A fear of failure may be a hindrance in business, but it provides excitement in a game. The second scenario you outline implies that there is a single strategy or formula for success in the encounter. The player merely needs to keep trying until they figure it out. That's an approach that I can enjoy in games in certain forms - e.g. the ornate puzzles you might find in a Tomb Raider game. But in the context of combat in an MMO, I find it unrewarding and monotonous. I would rather go in cautiously, keep an eye on my escape route, and figure out my own strategy for success that utilizes the unique strengths of my class. There is fun to be had in barely escaping with your life when things go pear-shaped, and the thrill is magnified when the price of failure is not trivial. 

     

  • HelleriHelleri Felton, CAPosts: 927Member Uncommon
    I didn't understand the main post. So ima just go off the title and say, No. I loose a lot of experience dying all the time in dead frontier (enough that I can't get past the first low ceiling for leveling). And, that game is hard as hell for me.

    image

  • LustmordLustmord Mt. Gilead, OHPosts: 1,095Member Uncommon
    Originally posted by Scalpless

    Let's assume you lose n hours' worth of XP every time you die. In that case, the average interval between your deaths must be over n hours for you to progress at all. In my opinion, if I don't die at least once per hour, the game I'm playing is too easy. On the other hand, if dying only costs you a little XP or nothing at all, the game can be as difficult as it needs to be, because you'll still be able to progress if it kills you brutally again and again.

    Improving your skill at the game will make you die less, of course, but the fact remains that the game you're playing must be designed around player deaths being few and far between.

     

    How EQ1 did it, the lower level you are, the more frequently you died. As you gained levels, you gained in character power and personal experience, and death became a rare thing outside of raiding- but the penalty increased by the nature of leveling.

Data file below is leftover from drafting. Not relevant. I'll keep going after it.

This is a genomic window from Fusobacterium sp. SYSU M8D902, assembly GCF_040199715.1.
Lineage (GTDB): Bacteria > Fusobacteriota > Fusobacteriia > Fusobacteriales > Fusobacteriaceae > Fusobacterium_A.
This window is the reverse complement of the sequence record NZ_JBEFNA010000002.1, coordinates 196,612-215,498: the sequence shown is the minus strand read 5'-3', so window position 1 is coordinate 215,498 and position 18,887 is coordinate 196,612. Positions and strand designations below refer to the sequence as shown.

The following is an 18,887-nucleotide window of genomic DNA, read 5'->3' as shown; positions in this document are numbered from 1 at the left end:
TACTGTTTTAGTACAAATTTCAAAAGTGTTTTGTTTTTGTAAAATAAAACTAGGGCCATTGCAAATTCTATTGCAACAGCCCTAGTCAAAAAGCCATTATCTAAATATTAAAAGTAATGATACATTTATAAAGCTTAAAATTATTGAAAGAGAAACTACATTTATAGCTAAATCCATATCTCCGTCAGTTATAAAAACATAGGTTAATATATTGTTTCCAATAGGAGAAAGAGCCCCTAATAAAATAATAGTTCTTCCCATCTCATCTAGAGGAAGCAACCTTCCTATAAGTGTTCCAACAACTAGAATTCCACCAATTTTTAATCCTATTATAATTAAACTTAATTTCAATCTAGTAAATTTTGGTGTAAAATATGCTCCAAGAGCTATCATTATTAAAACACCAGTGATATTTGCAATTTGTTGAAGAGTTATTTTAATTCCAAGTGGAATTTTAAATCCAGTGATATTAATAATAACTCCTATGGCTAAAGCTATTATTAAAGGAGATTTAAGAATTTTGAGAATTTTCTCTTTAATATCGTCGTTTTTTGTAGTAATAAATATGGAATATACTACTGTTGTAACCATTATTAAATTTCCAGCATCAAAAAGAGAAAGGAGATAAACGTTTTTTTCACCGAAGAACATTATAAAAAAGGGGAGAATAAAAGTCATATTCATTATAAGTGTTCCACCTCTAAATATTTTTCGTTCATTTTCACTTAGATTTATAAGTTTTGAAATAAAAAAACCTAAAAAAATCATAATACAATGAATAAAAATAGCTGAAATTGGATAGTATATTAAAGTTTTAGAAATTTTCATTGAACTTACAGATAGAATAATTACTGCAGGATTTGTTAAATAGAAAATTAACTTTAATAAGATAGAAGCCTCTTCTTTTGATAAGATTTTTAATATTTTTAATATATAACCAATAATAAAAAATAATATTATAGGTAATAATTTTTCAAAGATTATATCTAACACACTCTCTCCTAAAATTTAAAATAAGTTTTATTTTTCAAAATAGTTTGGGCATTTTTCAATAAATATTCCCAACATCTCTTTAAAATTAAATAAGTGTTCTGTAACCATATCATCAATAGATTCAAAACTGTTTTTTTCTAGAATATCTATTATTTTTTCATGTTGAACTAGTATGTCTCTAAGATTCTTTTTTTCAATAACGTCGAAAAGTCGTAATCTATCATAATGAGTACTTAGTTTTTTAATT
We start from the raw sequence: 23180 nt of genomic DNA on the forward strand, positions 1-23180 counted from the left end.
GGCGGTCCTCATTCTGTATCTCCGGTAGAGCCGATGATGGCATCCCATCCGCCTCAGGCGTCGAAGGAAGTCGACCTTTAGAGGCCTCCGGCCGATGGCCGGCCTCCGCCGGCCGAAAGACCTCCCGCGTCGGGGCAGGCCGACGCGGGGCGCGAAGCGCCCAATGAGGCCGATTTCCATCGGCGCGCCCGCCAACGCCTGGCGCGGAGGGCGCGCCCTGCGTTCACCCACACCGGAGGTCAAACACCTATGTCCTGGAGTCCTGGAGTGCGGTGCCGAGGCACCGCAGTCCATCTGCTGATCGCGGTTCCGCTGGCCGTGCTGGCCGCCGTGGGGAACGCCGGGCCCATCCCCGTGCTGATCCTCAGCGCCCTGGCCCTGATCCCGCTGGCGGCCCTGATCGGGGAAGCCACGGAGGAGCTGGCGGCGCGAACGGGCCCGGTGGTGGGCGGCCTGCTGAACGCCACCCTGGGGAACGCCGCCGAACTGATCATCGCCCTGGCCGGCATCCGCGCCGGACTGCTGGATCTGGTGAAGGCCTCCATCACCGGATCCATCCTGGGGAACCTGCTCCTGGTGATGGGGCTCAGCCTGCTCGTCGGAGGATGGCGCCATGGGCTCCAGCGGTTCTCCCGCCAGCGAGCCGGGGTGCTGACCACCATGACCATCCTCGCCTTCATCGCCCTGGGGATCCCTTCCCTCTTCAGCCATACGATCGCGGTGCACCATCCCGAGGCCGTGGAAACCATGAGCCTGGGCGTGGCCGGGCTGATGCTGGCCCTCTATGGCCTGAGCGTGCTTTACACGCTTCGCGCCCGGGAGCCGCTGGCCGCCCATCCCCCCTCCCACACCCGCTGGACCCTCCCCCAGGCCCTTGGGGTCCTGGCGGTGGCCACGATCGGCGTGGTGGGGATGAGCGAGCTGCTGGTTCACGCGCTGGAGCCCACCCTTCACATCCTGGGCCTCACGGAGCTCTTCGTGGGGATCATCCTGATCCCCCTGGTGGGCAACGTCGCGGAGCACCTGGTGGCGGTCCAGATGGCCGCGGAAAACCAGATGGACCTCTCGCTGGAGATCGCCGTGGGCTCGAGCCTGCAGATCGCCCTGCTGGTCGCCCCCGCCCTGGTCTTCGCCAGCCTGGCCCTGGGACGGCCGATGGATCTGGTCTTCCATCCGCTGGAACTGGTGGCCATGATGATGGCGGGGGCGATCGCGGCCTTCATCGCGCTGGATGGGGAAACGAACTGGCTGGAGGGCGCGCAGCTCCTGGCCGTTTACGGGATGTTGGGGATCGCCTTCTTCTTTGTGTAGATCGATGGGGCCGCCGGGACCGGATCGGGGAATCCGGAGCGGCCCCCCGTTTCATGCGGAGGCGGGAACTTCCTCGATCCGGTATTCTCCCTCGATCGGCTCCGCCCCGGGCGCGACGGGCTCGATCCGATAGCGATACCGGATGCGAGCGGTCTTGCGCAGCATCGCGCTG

• Burdoc101Burdoc101 Fort Campbell, KYPosts: 281Member
    Originally posted by StonesDK

    Not sure I agree with what you are writing.

    You are forgetting risk vs reward. You can't go all black and white saying the game is too easy if you don't die x amount of times during x amount of hours. Using vanilla EQ as an example, you calculated the risk vs potential gain. If you didn't like dying then you stuck to areas that were easy but if you felt ballsy then you went for more high risk targets which also yielded better payoff.

    The game was as easy or hard depending on where you went and what you did. That was then though. MMOs don't really have risk anymore at all, generally speaking

     

    XP loss is an archaic timesink to prevent you from reaching your goals too fast, thus making you subscribed longer. It was never implemented to add any meaning to a game

    Agreed, but players created meaning behind it. Check out this recently created thread just talking about vanilla EQ 1. http://www.mmorpg.com/discussion2.cfm/thread/397203/The-requiem-of-the-DING-.html

  • XthosXthos Columbus, OHPosts: 2,628Member

    Sounds a little like circular logic, and someone could post exactly the opposite, because it is all opinion based.

     

    I have always found that with little to no penalty, death means nothing, people use it as a free 'teleport', or you have a higher majority that do not have good player mechanics, because they don't 'need' to.  That is opinion based, but it is what I have seen overall.  Does it mean that it has to be like this?  No.

     

    EQ1 had generally 15-30 minute penalties, depending on level/class, some could cut it down to less, if they had a good solo class.  It was enough though to encourage good gameplay, imo.  Sure you could still do stupid things, and they made it easier later to summon/rez yourself.

     

    This topic is something that no one can 'prove' imo....It will just go round and round, I prefer at least a 10-15 minute penalty myself, I think if you are dying all the time, you are trying to do too much and hitting your head against a brick wall, and in the course of doing so, you have made death worthless as a penalty as a counter to the death every hour argument. 

  • A.BlacklochA.Blackloch NexusPosts: 831Member

    Heavy experience loss leads towards teamplay, not easy gameplay. And no one ever dies THAT much, that it could be count as "archaic timesink to prevent you from reaching your goals too fast, thus making you subscribed longer." After dying enough, even the dumbest gamer figures out he can't do this alone and finds a friend to deal with the issue.

    Best example is on the good old Neverwinter Nights 1&2 persistent servers. Die and you go in fugue realm. You can wait there for someone to find your corpse and resurrect/heal you with no penalties. Or you can talk your way out of fugue with gatekeeper, deamon, angel, whatever - and you lose exp but get sent back in the realm of living.

    That is very working system and makes you plan your moves in game.

    image image image